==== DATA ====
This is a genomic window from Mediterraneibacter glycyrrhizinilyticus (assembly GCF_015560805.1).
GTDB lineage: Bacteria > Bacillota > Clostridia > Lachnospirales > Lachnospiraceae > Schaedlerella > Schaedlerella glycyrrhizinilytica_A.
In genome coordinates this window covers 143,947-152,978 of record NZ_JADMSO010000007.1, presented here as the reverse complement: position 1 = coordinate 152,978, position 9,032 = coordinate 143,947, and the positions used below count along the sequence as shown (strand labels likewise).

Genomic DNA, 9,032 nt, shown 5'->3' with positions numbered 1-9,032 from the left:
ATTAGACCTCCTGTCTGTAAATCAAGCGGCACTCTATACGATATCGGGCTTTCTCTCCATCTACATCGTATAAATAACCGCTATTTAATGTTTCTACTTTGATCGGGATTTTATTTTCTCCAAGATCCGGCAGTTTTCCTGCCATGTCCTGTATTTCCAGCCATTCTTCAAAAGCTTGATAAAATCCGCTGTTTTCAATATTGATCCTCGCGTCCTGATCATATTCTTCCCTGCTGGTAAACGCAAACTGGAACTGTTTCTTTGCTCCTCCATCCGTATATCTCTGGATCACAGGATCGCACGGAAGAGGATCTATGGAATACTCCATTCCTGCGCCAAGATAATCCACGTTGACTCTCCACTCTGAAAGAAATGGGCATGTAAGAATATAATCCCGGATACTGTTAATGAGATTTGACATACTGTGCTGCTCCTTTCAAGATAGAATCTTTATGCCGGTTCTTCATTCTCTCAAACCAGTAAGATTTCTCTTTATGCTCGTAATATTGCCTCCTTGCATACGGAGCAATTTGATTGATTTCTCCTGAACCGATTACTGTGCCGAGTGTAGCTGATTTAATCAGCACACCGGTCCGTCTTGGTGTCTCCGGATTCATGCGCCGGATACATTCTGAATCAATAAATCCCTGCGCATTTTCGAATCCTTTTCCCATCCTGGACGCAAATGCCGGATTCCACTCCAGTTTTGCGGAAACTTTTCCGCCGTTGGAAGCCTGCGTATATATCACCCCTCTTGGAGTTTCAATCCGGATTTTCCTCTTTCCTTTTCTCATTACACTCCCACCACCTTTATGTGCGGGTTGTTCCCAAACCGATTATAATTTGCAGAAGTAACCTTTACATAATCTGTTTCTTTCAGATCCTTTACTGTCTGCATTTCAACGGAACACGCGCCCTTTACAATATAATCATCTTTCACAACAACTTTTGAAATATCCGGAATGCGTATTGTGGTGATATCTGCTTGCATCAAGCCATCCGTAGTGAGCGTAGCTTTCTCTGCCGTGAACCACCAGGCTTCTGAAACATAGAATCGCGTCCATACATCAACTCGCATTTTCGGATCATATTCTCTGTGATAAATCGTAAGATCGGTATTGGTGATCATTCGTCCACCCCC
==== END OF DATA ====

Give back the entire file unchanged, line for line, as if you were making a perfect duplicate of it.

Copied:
This is a genomic window from Mediterraneibacter glycyrrhizinilyticus (assembly GCF_015560805.1).
GTDB lineage: Bacteria > Bacillota > Clostridia > Lachnospirales > Lachnospiraceae > Schaedlerella > Schaedlerella glycyrrhizinilytica_A.
In genome coordinates this window covers 143,947-152,978 of record NZ_JADMSO010000007.1, presented here as the reverse complement: position 1 = coordinate 152,978, position 9,032 = coordinate 143,947, and the positions used below count along the sequence as shown (strand labels likewise).

Genomic DNA, 9,032 nt, shown 5'->3' with positions numbered 1-9,032 from the left:
ATTAGACCTCCTGTCTGTAAATCAAGCGGCACTCTATACGATATCGGGCTTTCTCTCCATCTACATCGTATAAATAACCGCTATTTAATGTTTCTACTTTGATCGGGATTTTATTTTCTCCAAGATCCGGCAGTTTTCCTGCCATGTCCTGTATTTCCAGCCATTCTTCAAAAGCTTGATAAAATCCGCTGTTTTCAATATTGATCCTCGCGTCCTGATCATATTCTTCCCTGCTGGTAAACGCAAACTGGAACTGTTTCTTTGCTCCTCCATCCGTATATCTCTGGATCACAGGATCGCACGGAAGAGGATCTATGGAATACTCCATTCCTGCGCCAAGATAATCCACGTTGACTCTCCACTCTGAAAGAAATGGGCATGTAAGAATATAATCCCGGATACTGTTAATGAGATTTGACATACTGTGCTGCTCCTTTCAAGATAGAATCTTTATGCCGGTTCTTCATTCTCTCAAACCAGTAAGATTTCTCTTTATGCTCGTAATATTGCCTCCTTGCATACGGAGCAATTTGATTGATTTCTCCTGAACCGATTACTGTGCCGAGTGTAGCTGATTTAATCAGCACACCGGTCCGTCTTGGTGTCTCCGGATTCATGCGCCGGATACATTCTGAATCAATAAATCCCTGCGCATTTTCGAATCCTTTTCCCATCCTGGACGCAAATGCCGGATTCCACTCCAGTTTTGCGGAAACTTTTCCGCCGTTGGAAGCCTGCGTATATATCACCCCTCTTGGAGTTTCAATCCGGATTTTCCTCTTTCCTTTTCTCATTACACTCCCACCACCTTTATGTGCGGGTTGTTCCCAAACCGATTATAATTTGCAGAAGTAACCTTTACATAATCTGTTTCTTTCAGATCCTTTACTGTCTGCATTTCAACGGAACACGCGCCCTTTACAATATAATCATCTTTCACAACAACTTTTGAAATATCCGGAATGCGTATTGTGGTGATATCTGCTTGCATCAAGCCATCCGTAGTGAGCGTAGCTTTCTCTGCCGTGAACCACCAGGCTTCTGAAACATAGAATCGCGTCCATACATCAACTCGCATTTTCGGATCATATTCTCTGTGATAAATCGTAAGATCGGTATTGGTGATCATTCGTCCACCCCC